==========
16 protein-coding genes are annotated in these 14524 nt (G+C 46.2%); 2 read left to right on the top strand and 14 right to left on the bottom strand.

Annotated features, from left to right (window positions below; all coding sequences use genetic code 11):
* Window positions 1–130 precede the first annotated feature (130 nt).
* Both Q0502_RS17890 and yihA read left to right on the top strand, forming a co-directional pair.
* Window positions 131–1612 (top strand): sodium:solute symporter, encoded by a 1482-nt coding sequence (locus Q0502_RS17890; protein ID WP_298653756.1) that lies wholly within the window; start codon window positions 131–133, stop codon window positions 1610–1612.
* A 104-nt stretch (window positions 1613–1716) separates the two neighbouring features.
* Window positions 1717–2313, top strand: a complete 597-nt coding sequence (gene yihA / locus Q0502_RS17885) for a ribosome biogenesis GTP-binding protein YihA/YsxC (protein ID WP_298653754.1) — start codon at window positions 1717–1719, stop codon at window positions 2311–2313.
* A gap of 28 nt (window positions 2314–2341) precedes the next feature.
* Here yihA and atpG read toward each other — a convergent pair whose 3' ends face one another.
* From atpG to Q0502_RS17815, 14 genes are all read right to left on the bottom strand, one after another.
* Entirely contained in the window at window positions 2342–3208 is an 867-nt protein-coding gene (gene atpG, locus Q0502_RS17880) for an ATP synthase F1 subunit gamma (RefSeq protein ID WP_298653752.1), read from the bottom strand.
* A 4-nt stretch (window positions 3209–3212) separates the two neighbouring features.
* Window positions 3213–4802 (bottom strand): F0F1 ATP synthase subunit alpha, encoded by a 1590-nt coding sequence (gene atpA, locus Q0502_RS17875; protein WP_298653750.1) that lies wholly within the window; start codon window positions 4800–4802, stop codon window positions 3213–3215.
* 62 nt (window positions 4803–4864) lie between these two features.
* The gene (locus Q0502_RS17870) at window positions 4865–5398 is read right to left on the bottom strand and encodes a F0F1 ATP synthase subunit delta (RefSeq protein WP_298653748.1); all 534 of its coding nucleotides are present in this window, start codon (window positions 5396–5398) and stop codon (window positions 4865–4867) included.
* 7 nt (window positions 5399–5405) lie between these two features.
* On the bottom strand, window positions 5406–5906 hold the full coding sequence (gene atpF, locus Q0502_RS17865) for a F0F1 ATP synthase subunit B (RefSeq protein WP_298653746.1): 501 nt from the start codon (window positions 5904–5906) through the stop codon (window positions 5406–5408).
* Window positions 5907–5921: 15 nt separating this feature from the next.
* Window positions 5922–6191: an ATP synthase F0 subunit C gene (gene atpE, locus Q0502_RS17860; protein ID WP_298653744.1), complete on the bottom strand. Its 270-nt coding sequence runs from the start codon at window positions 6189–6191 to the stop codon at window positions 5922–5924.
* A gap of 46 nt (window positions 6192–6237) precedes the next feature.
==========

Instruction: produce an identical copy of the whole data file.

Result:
16 protein-coding genes are annotated in these 14524 nt (G+C 46.2%); 2 read left to right on the top strand and 14 right to left on the bottom strand.

Annotated features, from left to right (window positions below; all coding sequences use genetic code 11):
* Window positions 1–130 precede the first annotated feature (130 nt).
* Both Q0502_RS17890 and yihA read left to right on the top strand, forming a co-directional pair.
* Window positions 131–1612 (top strand): sodium:solute symporter, encoded by a 1482-nt coding sequence (locus Q0502_RS17890; protein ID WP_298653756.1) that lies wholly within the window; start codon window positions 131–133, stop codon window positions 1610–1612.
* A 104-nt stretch (window positions 1613–1716) separates the two neighbouring features.
* Window positions 1717–2313, top strand: a complete 597-nt coding sequence (gene yihA / locus Q0502_RS17885) for a ribosome biogenesis GTP-binding protein YihA/YsxC (protein ID WP_298653754.1) — start codon at window positions 1717–1719, stop codon at window positions 2311–2313.
* A gap of 28 nt (window positions 2314–2341) precedes the next feature.
* Here yihA and atpG read toward each other — a convergent pair whose 3' ends face one another.
* From atpG to Q0502_RS17815, 14 genes are all read right to left on the bottom strand, one after another.
* Entirely contained in the window at window positions 2342–3208 is an 867-nt protein-coding gene (gene atpG, locus Q0502_RS17880) for an ATP synthase F1 subunit gamma (RefSeq protein ID WP_298653752.1), read from the bottom strand.
* A 4-nt stretch (window positions 3209–3212) separates the two neighbouring features.
* Window positions 3213–4802 (bottom strand): F0F1 ATP synthase subunit alpha, encoded by a 1590-nt coding sequence (gene atpA, locus Q0502_RS17875; protein WP_298653750.1) that lies wholly within the window; start codon window positions 4800–4802, stop codon window positions 3213–3215.
* 62 nt (window positions 4803–4864) lie between these two features.
* The gene (locus Q0502_RS17870) at window positions 4865–5398 is read right to left on the bottom strand and encodes a F0F1 ATP synthase subunit delta (RefSeq protein WP_298653748.1); all 534 of its coding nucleotides are present in this window, start codon (window positions 5396–5398) and stop codon (window positions 4865–4867) included.
* 7 nt (window positions 5399–5405) lie between these two features.
* On the bottom strand, window positions 5406–5906 hold the full coding sequence (gene atpF, locus Q0502_RS17865) for a F0F1 ATP synthase subunit B (RefSeq protein WP_298653746.1): 501 nt from the start codon (window positions 5904–5906) through the stop codon (window positions 5406–5408).
* Window positions 5907–5921: 15 nt separating this feature from the next.
* Window positions 5922–6191: an ATP synthase F0 subunit C gene (gene atpE, locus Q0502_RS17860; protein ID WP_298653744.1), complete on the bottom strand. Its 270-nt coding sequence runs from the start codon at window positions 6189–6191 to the stop codon at window positions 5922–5924.
* A gap of 46 nt (window positions 6192–6237) precedes the next feature.